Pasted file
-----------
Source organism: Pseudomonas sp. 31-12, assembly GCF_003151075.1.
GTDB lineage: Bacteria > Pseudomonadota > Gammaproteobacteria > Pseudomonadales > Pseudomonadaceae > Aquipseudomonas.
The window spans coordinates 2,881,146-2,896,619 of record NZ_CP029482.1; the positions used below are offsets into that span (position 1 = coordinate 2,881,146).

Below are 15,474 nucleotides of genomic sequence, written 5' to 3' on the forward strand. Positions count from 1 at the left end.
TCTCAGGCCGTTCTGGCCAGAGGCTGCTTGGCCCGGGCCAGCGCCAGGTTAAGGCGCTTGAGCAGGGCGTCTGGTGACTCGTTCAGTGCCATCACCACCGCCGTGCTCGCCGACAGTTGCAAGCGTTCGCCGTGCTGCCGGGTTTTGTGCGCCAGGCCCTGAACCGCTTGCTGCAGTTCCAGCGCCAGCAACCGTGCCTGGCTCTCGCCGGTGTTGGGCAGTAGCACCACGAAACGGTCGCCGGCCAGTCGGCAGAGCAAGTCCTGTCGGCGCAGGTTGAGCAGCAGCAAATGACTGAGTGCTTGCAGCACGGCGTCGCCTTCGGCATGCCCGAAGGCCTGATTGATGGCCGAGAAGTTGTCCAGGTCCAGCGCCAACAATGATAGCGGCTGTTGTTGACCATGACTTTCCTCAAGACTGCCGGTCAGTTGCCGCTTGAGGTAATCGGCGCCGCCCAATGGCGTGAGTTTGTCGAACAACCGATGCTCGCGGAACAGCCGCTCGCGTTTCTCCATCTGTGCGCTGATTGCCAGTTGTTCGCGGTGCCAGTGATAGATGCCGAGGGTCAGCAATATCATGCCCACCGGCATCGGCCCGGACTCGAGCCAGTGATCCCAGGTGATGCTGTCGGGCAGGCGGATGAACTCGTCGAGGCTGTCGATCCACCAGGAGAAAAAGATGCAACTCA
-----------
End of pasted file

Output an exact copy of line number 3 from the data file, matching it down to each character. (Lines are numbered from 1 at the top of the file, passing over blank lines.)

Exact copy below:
The window spans coordinates 2,881,146-2,896,619 of record NZ_CP029482.1; the positions used below are offsets into that span (position 1 = coordinate 2,881,146).